This envelope too held replies from Bippus graduates.  A woman, providing information on her class of 1936, wrote (with what must have been a great deal of pleasure and a feeling of good fun), “None are on relief, no one is considered a ‘hippie,’ and, of course, as was the usual case, we are all just a good bunch of kids!”

In the third envelope, labeled “statistics,” the Wabash physician had provided the number of bachelor degrees held by the 530 graduates, 55; master degrees, 25; doctoral degrees, 11.  He noted that five were registered nurses and that total number of years in college by those who took their secondary training in Bippus High was an astounding 472.  In addition, as of 1968, 811 years had been contributed to teaching professions.

Fifteen Recognized in Their Field

The most interesting file was one called “distinguished.”  It contained papers, numbered 1 through 15, background material on 15 men and women whom Dr. Steffen personally considered the most distinguished graduates from 1898 to 1958.

The person whom Dr. Steffen selected number one distinguished rating was Newell R. Ziegler who died in 1964.  It was Dr. Ziegler’s research as a staff member of the University of Minnesota that contributed invaluably to open heart surgery.  Steffen noted his good friend’s work with vitamin K to stop and start the blood clotting potential quickly and at will, “both required in open heart surgery and heart transplant, possibly advanced those procedures by years.”

Number two was Lloyd H. Ziegler, Newell’s brother, who died in 1954.  He was the medical director of the Milwaukee Sanitarium in Wauwatosa, Wisconsin, and founding member of the American Board of Psychiatry and Neurology.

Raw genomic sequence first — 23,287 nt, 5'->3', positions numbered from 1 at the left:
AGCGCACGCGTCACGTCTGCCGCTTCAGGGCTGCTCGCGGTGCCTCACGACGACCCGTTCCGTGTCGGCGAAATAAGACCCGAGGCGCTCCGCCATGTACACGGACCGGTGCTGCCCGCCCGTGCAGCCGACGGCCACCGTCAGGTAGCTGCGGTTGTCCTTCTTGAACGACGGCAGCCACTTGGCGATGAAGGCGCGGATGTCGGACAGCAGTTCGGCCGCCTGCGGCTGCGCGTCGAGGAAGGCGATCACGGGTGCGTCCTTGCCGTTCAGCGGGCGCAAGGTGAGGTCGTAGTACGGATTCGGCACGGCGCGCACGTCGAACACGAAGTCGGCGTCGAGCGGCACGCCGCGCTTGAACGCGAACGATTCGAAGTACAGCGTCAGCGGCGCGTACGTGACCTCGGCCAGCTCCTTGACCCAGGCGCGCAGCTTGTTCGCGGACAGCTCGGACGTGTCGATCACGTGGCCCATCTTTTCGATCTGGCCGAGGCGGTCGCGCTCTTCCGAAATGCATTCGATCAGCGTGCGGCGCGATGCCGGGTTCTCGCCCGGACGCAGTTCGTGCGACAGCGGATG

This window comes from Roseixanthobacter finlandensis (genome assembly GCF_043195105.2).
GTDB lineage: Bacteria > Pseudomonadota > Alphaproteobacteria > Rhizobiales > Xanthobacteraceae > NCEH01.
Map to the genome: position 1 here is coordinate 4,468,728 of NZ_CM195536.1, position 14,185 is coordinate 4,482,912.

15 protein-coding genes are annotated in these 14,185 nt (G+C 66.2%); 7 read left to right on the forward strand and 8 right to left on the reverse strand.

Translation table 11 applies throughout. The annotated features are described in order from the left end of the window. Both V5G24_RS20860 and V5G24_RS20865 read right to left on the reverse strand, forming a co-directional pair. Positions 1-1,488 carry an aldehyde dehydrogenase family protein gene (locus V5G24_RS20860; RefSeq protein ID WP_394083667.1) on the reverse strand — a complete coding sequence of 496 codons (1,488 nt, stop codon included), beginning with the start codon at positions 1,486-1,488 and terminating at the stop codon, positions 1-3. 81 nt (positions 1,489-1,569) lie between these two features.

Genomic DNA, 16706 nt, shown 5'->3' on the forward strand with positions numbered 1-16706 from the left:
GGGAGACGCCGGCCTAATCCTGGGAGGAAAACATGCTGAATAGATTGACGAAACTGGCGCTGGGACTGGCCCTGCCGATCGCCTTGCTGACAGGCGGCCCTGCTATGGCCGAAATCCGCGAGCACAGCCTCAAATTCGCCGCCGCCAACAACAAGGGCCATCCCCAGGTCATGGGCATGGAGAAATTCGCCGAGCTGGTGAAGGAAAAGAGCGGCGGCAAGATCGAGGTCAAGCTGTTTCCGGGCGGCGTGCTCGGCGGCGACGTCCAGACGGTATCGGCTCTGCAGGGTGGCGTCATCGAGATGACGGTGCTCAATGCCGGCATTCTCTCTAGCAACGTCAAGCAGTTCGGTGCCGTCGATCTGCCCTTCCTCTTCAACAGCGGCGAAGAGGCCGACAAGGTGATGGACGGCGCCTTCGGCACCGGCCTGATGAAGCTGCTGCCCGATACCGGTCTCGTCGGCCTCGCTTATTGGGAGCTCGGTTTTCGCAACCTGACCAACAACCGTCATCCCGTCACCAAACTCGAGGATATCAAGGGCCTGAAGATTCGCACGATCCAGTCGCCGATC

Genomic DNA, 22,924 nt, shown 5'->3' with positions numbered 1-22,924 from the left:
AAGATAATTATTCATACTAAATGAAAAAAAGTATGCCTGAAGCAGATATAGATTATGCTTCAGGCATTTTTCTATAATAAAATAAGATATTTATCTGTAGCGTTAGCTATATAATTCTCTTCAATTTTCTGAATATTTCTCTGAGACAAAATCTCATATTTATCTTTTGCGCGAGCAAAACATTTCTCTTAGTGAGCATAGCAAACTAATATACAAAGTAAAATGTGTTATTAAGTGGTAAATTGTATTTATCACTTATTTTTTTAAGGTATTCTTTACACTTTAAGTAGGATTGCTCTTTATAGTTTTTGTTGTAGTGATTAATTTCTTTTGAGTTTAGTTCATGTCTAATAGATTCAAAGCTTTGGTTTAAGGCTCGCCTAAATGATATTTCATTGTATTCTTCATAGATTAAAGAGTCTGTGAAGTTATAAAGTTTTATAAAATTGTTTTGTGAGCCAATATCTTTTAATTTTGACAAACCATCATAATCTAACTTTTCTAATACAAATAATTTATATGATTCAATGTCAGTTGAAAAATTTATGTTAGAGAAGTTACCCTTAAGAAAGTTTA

Television sports announcer, Chris Schenkel, was number three, and fourth was Paul E. Stanley, professor in the School of Aeronautics, Astronautics and Engineering Sciences at Purdue University.  Wilbur Brookover, professor of sociology and education at Michigan State University was five.

6---Dr. Arlo L. Schilling, president of North Central College, Napierville, Illinois.

7---Paul M. Birk, who designed the high explosive warhead for the Lacrosse guided missile, did the preliminary designs for the five patents in the field of aircraft armament.

8---Dr. John Young, associate superintendent, Fort Wayne Community Schools.

9---Paul Breitmeier, a Phi Beta Kappa graduate of Indiana University and retired employee of Union Carbide Corporation where he was involved with industrial engineering.

10---Col. Sherman L. Kiser, U.S.A. Ret., commander of American port activities in England during World War II and author of three books, including Americanism in Action.

11---Herbert G. Lahr, teacher for 42 years.

12---Hattie (Schilling) Bonham, teacher for 34 years.

13---Paul Lahr, teacher for 33 years.

14---Richard W. Shepherd, principal of South Whitley High School

15---George Bunce who in 1968 had given 23 years to the profession.